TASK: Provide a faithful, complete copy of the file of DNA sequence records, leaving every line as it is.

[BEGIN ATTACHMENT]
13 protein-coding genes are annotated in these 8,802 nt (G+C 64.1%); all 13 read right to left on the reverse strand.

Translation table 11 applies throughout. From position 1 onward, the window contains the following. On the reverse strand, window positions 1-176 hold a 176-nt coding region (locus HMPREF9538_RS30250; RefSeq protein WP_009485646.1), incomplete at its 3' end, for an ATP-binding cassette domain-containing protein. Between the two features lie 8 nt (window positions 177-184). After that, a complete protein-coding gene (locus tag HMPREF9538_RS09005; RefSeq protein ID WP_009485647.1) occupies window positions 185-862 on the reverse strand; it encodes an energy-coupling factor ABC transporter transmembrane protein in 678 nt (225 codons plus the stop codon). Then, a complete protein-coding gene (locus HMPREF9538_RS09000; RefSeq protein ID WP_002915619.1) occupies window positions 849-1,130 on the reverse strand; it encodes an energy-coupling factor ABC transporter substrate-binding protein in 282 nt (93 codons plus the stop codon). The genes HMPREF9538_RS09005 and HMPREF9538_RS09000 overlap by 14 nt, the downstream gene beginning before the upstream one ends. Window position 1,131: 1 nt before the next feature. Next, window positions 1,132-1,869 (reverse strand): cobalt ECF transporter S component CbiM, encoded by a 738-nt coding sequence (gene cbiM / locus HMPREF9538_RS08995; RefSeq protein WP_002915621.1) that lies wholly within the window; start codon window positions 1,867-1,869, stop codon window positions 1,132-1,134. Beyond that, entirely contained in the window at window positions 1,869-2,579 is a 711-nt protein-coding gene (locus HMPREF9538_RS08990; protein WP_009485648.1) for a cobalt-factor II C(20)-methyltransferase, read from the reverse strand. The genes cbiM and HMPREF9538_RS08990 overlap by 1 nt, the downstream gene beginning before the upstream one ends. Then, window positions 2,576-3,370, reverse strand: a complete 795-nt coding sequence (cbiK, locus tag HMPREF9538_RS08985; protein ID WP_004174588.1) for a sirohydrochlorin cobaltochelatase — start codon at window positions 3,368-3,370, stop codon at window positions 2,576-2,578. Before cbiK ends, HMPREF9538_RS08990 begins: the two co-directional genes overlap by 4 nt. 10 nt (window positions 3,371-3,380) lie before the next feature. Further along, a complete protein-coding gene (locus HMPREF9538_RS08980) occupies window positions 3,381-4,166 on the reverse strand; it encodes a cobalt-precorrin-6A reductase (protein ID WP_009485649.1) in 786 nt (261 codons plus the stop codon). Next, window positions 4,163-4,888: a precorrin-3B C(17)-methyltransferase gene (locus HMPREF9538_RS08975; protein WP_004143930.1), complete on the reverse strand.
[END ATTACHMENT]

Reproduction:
13 protein-coding genes are annotated in these 8,802 nt (G+C 64.1%); all 13 read right to left on the reverse strand.

Translation table 11 applies throughout. From position 1 onward, the window contains the following. On the reverse strand, window positions 1-176 hold a 176-nt coding region (locus HMPREF9538_RS30250; RefSeq protein WP_009485646.1), incomplete at its 3' end, for an ATP-binding cassette domain-containing protein. Between the two features lie 8 nt (window positions 177-184). After that, a complete protein-coding gene (locus tag HMPREF9538_RS09005; RefSeq protein ID WP_009485647.1) occupies window positions 185-862 on the reverse strand; it encodes an energy-coupling factor ABC transporter transmembrane protein in 678 nt (225 codons plus the stop codon). Then, a complete protein-coding gene (locus HMPREF9538_RS09000; RefSeq protein ID WP_002915619.1) occupies window positions 849-1,130 on the reverse strand; it encodes an energy-coupling factor ABC transporter substrate-binding protein in 282 nt (93 codons plus the stop codon). The genes HMPREF9538_RS09005 and HMPREF9538_RS09000 overlap by 14 nt, the downstream gene beginning before the upstream one ends. Window position 1,131: 1 nt before the next feature. Next, window positions 1,132-1,869 (reverse strand): cobalt ECF transporter S component CbiM, encoded by a 738-nt coding sequence (gene cbiM / locus HMPREF9538_RS08995; RefSeq protein WP_002915621.1) that lies wholly within the window; start codon window positions 1,867-1,869, stop codon window positions 1,132-1,134. Beyond that, entirely contained in the window at window positions 1,869-2,579 is a 711-nt protein-coding gene (locus HMPREF9538_RS08990; protein WP_009485648.1) for a cobalt-factor II C(20)-methyltransferase, read from the reverse strand. The genes cbiM and HMPREF9538_RS08990 overlap by 1 nt, the downstream gene beginning before the upstream one ends. Then, window positions 2,576-3,370, reverse strand: a complete 795-nt coding sequence (cbiK, locus tag HMPREF9538_RS08985; protein ID WP_004174588.1) for a sirohydrochlorin cobaltochelatase — start codon at window positions 3,368-3,370, stop codon at window positions 2,576-2,578. Before cbiK ends, HMPREF9538_RS08990 begins: the two co-directional genes overlap by 4 nt. 10 nt (window positions 3,371-3,380) lie before the next feature. Further along, a complete protein-coding gene (locus HMPREF9538_RS08980) occupies window positions 3,381-4,166 on the reverse strand; it encodes a cobalt-precorrin-6A reductase (protein ID WP_009485649.1) in 786 nt (261 codons plus the stop codon). Next, window positions 4,163-4,888: a precorrin-3B C(17)-methyltransferase gene (locus HMPREF9538_RS08975; protein WP_004143930.1), complete on the reverse strand.